Foreign tax relief

Produced by Tolley
Foreign tax relief

The following Personal Tax guidance note Produced by Tolley provides comprehensive and up to date tax information covering:

  • Foreign tax relief
  • Minimisation of foreign tax
  • Treaty relief
  • Step one ― check the treaty
  • Step two ― compare the treaty rate to the actual deduction
  • Step three ― compare the treaty rate with the UK tax charged
  • Unilateral relief
  • Foreign tax as a deduction from income or gains
  • Exemption from foreign tax
  • Making a claim for foreign tax relief
  • More...

Income and gains may be taxable in more than one country. The UK has three ways of ensuring that theindividual does not bear a double burden:

  1. 1)

    treaty tax relief may reduce or eliminate thedouble tax

  2. 2)

    if there is no treaty, theindividual can claim ‘unilateral’ relief by deducting theforeign tax from their UK tax

  3. 3)

    the individual can also deduct theforeign tax as an expense from their income (known as relief by deduction), although this is generally less efficient

This guidance note looks at these three options in turn, and then considers how thereliefs should be used efficiently for income tax and capital gains tax and how they should be reported for self assessment. It does not cover remittance basis users. For this, see Simon’s Taxes E4.1323.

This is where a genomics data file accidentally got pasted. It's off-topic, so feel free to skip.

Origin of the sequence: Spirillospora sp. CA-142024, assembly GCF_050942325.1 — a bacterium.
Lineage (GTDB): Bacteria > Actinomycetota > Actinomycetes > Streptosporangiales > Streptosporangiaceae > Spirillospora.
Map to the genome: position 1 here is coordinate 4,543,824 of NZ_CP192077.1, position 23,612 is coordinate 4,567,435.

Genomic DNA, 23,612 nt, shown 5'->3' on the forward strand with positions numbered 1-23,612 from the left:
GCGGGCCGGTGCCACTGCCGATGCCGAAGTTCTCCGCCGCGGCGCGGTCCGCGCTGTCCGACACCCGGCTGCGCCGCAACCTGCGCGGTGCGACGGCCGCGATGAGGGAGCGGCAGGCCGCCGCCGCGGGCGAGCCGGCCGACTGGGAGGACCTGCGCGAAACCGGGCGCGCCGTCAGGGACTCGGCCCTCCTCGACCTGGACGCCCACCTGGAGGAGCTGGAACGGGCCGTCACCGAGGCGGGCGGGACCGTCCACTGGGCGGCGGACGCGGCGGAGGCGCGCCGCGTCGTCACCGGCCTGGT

HMRC guidance on a country by country basis is given in DT2140PP.

Minimisation of foreign tax

Before claiming relief for foreign taxes suffered, you should note that theindividual can only make a claim if they have taken all reasonable steps to have their foreign liability reduced to a minimum.

This includes claiming, or securing thededuction of, all allowances, reductions, reliefs and deductions which theindividual might have reasonably expected to have claimed or secured if no foreign tax relief claim was open to them.

Examples of such reliefs might be personal allowances in theoverseas country, deductions for expenses, etc.

Treaty relief

Next, you should consider theprovisions of therelevant tax treaty. There is a list of current UK treaties in force on theGOV.UK website. You may also wish to read theStructure of a tax treaty guidance note, as this provides some help with interpretation.

Step one ― check thetreaty

You should first check that thetaxpayer falls within theprovisions of thetreaty. For instance, most treaties require that theindividual is resident in thejurisdiction, while some also have references to nationality.

Step two ― compare thetreaty rate to theactual deduction

If the

Popular documents